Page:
“Suffering has been stronger than all other teaching... I have been bent and broken, but--I hope--into a better shape.” – Charles Dickens, Great Expectations
Ella Mae Hutchins knows exactly what she wants from life. Getting it turns out to be much harder than she expects. She has only two dreams: to marry Daniel Evans and to become a successful novelist. When neither dream seems achievable, she sets out to build a life without either.
After all her efforts fail, Ella Mae returns to her hometown broken. Determined to start again, the last thing she expects is to encounter the man she blames for ruining her life.
Although age and suffering have changed them both, can she forgive Daniel for breaking her heart and is she brave enough to hope for a writing career in a time when female novelists are rare?
It doesn’t take much imagination to know where the inspiration came from for Ella Mae’s character. At an early age, I developed a love for reading and writing and began cultivating a dream that one day I could find my name on the New York Time’s Best Seller List. Although my favorite fictional characters growing up were Anne of Green Gables and Josephine March from Little Women, in college I discovered literary fiction and fell in love with Mark Helprin’s A Soldier of the Great War. At that time, I concluded that in order to be successful, I must write in a similar male voice if I wanted to receive credit and acclaim from male critics.
It wasn’t until I was an adult that I, like Anne Shirley and Jo March, circled back to the simplicity of my early love for imagination and literature, and it was this mindset which inspired me to write WHERE THIS ROAD ENDS. When I was young, like Ella Mae, I was always in a corner with my nose in a book or lost in my own imagination, creating stories. I wrote my first full length novel when I was fifteen (in the olden days of paper and pen and hardback encyclopedias!) and by the time I graduated high school, it had evolved into a three-book series. I was full of hope, and then… Life happened. As it does to everyone. And I lost faith in myself and in my dream.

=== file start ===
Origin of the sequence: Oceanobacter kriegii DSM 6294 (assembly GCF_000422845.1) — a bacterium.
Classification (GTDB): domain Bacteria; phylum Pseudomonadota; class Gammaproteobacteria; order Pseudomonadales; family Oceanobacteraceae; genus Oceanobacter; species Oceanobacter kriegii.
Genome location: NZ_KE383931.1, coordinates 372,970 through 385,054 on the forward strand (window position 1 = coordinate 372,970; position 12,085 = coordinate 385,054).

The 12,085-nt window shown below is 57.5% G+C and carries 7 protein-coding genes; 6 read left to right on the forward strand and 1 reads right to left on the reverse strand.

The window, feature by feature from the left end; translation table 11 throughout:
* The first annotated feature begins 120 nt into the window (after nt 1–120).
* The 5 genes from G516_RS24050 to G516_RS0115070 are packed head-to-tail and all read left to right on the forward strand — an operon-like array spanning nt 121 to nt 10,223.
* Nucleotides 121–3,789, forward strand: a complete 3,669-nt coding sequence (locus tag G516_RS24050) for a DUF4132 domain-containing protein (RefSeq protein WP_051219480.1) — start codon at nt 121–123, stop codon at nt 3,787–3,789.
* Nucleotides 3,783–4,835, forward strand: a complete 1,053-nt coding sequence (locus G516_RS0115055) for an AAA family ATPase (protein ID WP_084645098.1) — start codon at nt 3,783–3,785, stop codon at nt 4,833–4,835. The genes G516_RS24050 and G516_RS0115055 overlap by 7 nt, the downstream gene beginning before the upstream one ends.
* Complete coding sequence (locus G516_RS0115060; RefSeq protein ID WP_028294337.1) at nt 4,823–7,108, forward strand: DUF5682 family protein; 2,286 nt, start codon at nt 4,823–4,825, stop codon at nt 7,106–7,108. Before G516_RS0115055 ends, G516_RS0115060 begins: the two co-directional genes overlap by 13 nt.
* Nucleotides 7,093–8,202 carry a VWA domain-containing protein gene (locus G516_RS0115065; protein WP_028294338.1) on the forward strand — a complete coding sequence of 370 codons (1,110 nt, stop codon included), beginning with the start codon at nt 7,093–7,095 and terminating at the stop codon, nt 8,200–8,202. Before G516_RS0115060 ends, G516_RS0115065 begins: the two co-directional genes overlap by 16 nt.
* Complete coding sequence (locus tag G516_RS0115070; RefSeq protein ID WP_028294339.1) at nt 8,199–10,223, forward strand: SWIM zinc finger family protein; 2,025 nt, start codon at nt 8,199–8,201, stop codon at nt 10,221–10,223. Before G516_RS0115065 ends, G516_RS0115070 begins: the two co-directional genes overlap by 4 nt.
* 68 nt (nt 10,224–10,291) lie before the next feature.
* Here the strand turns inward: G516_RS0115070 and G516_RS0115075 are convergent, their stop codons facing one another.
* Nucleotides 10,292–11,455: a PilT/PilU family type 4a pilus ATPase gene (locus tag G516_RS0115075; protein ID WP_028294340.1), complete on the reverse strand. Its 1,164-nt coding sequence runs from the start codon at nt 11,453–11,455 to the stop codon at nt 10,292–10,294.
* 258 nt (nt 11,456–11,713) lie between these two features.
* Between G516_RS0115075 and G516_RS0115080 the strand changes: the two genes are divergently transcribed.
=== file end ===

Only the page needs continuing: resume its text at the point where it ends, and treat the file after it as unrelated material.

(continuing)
When I moved to Ridgely, Maryland, I had already self-published two different series, six books total, and I was in a much more hopeful place. I was inspired by the old town charm and the 1895 house which I was living in (it now has a new caretaker). How often do you get to include your own home in an historical fiction novel? I was pretty excited about it! It is known by locals as the John Jarrell House and was constructed as a boarding house during a time of growth in Ridgely, thanks to the fertile farmlands and the railroad.
The doors on the house still bore the brass numbers and one of the wooden double doors to the room I used as my office was still stenciled in old time type: “Office.” In the backyard, the barn still stood which had served as a carriage house for the horses and buggies of the family and guests. It was easy to place myself in a different time period and imagine my characters living in the house and walking the streets of Ridgely.
Like so many other small Eastern Shore towns, the survival of Ridgely was directly linked to its ability to ship goods through the railroad, so the title of the series seemed like a logical tribute. In typical eccentric writer fashion, I holed myself up from the world throughout the winter months and did little else but research and write in my spare time. I also began planning the cover for the novel, and it only seemed natural for it to include a picture of the old railroad station. It wasn’t until I emerged from my hermitage in the spring that I learned the local historical society had been working to preserve the station and it would be ready for its grand debut at the same time I was ready to call in my graphic designer. Talk about perfect timing!
Recently this novel was reviewed as “A sweet, but sad, story.” I promise it has a happy ending! Not every love story does. My daughter refuses to watch Little Women with me since Jo and Teddy don’t end up together. But in the spirit of Anne Shirley finally finding her soulmate in Gilbert, Ella Mae will marry Daniel to satisfy that longing in all our hearts!
For personal reasons, this will always be one of my favorites of the novels I’ve written. My hope for readers is that you will not only learn more about the historical time period and old time Ridgely, but be inspired to grow from your trials and suffering and never lose hope!